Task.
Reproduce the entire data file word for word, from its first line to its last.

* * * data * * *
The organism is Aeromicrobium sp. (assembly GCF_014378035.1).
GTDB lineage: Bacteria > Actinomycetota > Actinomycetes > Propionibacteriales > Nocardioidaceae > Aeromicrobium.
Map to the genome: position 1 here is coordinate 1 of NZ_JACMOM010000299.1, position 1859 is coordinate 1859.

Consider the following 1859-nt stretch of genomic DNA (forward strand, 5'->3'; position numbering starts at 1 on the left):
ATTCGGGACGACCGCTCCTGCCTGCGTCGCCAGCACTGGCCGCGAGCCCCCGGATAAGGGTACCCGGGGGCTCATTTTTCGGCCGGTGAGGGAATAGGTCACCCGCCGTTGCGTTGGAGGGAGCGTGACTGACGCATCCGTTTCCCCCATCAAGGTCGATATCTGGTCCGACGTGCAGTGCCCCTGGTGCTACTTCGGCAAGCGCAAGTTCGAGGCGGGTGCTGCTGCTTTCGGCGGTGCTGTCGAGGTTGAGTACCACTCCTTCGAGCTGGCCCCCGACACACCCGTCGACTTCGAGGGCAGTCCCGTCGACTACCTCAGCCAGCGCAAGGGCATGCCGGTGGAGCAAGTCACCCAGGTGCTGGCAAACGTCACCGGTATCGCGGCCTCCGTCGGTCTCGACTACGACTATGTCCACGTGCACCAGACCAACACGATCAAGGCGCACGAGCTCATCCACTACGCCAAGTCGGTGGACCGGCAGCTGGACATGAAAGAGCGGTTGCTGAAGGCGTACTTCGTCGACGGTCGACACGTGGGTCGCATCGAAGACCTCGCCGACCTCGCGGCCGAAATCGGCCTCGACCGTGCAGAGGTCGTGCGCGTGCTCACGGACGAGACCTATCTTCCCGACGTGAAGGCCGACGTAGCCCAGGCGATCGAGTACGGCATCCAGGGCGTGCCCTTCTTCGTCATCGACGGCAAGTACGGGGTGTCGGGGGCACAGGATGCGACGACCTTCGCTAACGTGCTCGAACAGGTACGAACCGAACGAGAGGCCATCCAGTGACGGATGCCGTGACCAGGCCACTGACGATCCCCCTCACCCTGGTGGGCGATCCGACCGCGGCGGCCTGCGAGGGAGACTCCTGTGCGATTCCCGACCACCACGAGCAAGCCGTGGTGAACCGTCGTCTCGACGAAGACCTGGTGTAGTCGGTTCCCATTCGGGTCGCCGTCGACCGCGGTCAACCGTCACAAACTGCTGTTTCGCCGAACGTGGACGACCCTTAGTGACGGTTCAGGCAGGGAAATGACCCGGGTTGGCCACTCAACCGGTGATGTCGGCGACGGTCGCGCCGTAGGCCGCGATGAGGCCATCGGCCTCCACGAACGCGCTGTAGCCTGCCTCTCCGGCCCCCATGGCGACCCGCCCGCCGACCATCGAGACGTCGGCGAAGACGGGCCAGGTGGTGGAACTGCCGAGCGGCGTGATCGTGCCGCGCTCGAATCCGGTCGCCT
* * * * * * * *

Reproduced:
The organism is Aeromicrobium sp. (assembly GCF_014378035.1).
GTDB lineage: Bacteria > Actinomycetota > Actinomycetes > Propionibacteriales > Nocardioidaceae > Aeromicrobium.
Map to the genome: position 1 here is coordinate 1 of NZ_JACMOM010000299.1, position 1859 is coordinate 1859.

Consider the following 1859-nt stretch of genomic DNA (forward strand, 5'->3'; position numbering starts at 1 on the left):
ATTCGGGACGACCGCTCCTGCCTGCGTCGCCAGCACTGGCCGCGAGCCCCCGGATAAGGGTACCCGGGGGCTCATTTTTCGGCCGGTGAGGGAATAGGTCACCCGCCGTTGCGTTGGAGGGAGCGTGACTGACGCATCCGTTTCCCCCATCAAGGTCGATATCTGGTCCGACGTGCAGTGCCCCTGGTGCTACTTCGGCAAGCGCAAGTTCGAGGCGGGTGCTGCTGCTTTCGGCGGTGCTGTCGAGGTTGAGTACCACTCCTTCGAGCTGGCCCCCGACACACCCGTCGACTTCGAGGGCAGTCCCGTCGACTACCTCAGCCAGCGCAAGGGCATGCCGGTGGAGCAAGTCACCCAGGTGCTGGCAAACGTCACCGGTATCGCGGCCTCCGTCGGTCTCGACTACGACTATGTCCACGTGCACCAGACCAACACGATCAAGGCGCACGAGCTCATCCACTACGCCAAGTCGGTGGACCGGCAGCTGGACATGAAAGAGCGGTTGCTGAAGGCGTACTTCGTCGACGGTCGACACGTGGGTCGCATCGAAGACCTCGCCGACCTCGCGGCCGAAATCGGCCTCGACCGTGCAGAGGTCGTGCGCGTGCTCACGGACGAGACCTATCTTCCCGACGTGAAGGCCGACGTAGCCCAGGCGATCGAGTACGGCATCCAGGGCGTGCCCTTCTTCGTCATCGACGGCAAGTACGGGGTGTCGGGGGCACAGGATGCGACGACCTTCGCTAACGTGCTCGAACAGGTACGAACCGAACGAGAGGCCATCCAGTGACGGATGCCGTGACCAGGCCACTGACGATCCCCCTCACCCTGGTGGGCGATCCGACCGCGGCGGCCTGCGAGGGAGACTCCTGTGCGATTCCCGACCACCACGAGCAAGCCGTGGTGAACCGTCGTCTCGACGAAGACCTGGTGTAGTCGGTTCCCATTCGGGTCGCCGTCGACCGCGGTCAACCGTCACAAACTGCTGTTTCGCCGAACGTGGACGACCCTTAGTGACGGTTCAGGCAGGGAAATGACCCGGGTTGGCCACTCAACCGGTGATGTCGGCGACGGTCGCGCCGTAGGCCGCGATGAGGCCATCGGCCTCCACGAACGCGCTGTAGCCTGCCTCTCCGGCCCCCATGGCGACCCGCCCGCCGACCATCGAGACGTCGGCGAAGACGGGCCAGGTGGTGGAACTGCCGAGCGGCGTGATCGTGCCGCGCTCGAATCCGGTCGCCT